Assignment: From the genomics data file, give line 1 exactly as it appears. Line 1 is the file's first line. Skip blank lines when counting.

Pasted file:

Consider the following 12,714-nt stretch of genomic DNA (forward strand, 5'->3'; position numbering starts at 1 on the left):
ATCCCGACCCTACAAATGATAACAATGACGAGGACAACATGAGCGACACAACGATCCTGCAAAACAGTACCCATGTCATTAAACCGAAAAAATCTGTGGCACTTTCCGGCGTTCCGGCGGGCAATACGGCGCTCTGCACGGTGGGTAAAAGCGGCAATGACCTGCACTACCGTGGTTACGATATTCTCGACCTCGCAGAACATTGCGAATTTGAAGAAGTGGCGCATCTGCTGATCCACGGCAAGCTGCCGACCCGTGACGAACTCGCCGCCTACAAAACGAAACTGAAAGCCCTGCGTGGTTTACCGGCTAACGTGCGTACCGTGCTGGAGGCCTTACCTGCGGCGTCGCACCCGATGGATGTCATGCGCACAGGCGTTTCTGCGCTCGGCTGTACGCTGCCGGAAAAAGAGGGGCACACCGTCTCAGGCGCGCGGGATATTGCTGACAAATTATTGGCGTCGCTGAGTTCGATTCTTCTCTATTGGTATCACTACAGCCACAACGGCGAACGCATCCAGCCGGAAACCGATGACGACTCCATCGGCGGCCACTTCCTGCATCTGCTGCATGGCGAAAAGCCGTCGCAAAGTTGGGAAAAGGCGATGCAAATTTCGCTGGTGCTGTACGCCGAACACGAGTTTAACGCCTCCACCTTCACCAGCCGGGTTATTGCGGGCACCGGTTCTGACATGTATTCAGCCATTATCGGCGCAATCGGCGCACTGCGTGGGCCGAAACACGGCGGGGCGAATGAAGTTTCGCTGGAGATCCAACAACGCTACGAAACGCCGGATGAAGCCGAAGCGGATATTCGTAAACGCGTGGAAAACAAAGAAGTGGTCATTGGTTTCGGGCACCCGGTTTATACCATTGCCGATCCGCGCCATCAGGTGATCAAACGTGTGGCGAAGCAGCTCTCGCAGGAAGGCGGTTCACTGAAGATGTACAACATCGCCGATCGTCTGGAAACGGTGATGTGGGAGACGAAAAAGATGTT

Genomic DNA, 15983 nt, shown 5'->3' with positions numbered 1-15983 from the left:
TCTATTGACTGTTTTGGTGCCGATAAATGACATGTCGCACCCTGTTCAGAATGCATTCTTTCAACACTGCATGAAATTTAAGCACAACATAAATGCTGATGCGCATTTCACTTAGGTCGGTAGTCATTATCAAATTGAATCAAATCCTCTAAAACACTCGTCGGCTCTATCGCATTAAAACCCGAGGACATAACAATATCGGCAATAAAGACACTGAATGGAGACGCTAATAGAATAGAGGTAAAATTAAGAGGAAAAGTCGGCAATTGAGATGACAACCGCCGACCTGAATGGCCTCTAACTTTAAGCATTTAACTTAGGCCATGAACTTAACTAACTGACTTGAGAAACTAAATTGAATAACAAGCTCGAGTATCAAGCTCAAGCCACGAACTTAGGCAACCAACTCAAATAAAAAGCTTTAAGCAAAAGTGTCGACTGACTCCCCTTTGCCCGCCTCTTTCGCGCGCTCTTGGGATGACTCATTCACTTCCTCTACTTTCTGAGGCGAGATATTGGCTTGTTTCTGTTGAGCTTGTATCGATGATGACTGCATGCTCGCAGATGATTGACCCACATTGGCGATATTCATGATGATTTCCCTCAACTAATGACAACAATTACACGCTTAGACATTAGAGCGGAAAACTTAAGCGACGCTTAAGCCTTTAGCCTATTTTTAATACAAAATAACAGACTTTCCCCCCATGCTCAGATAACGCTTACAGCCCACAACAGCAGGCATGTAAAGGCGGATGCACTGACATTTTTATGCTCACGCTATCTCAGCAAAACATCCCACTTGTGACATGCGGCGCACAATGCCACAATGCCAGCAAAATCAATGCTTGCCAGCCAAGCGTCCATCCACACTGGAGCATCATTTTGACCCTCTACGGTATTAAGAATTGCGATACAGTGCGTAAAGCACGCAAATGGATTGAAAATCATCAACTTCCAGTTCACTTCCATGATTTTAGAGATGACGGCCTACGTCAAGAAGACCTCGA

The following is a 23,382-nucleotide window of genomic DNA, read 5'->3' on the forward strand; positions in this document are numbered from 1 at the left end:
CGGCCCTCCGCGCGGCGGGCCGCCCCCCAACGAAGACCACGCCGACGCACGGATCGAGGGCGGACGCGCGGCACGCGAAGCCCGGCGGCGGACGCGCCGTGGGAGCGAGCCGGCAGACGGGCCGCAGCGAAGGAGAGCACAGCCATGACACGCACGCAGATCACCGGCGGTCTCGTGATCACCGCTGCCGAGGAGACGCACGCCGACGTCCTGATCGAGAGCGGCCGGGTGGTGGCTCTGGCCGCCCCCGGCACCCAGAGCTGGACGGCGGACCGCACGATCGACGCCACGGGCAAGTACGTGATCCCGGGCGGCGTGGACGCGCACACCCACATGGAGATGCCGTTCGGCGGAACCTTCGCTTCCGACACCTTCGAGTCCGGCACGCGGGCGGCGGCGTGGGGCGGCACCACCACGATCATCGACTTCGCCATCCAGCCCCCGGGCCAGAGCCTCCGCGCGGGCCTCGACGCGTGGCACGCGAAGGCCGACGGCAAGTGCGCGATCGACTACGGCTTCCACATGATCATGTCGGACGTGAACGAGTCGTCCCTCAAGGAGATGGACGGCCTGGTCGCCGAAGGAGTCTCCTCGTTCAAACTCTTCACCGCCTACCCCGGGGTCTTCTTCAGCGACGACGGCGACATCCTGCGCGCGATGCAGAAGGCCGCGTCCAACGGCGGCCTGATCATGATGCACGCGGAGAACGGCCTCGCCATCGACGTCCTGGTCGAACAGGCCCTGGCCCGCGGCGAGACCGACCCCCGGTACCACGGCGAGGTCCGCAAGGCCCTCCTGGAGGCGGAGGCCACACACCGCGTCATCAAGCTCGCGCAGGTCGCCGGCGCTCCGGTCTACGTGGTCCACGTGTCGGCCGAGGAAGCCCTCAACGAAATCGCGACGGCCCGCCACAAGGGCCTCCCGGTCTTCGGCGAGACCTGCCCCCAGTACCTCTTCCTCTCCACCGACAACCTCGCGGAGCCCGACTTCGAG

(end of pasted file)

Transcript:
Consider the following 12,714-nt stretch of genomic DNA (forward strand, 5'->3'; position numbering starts at 1 on the left):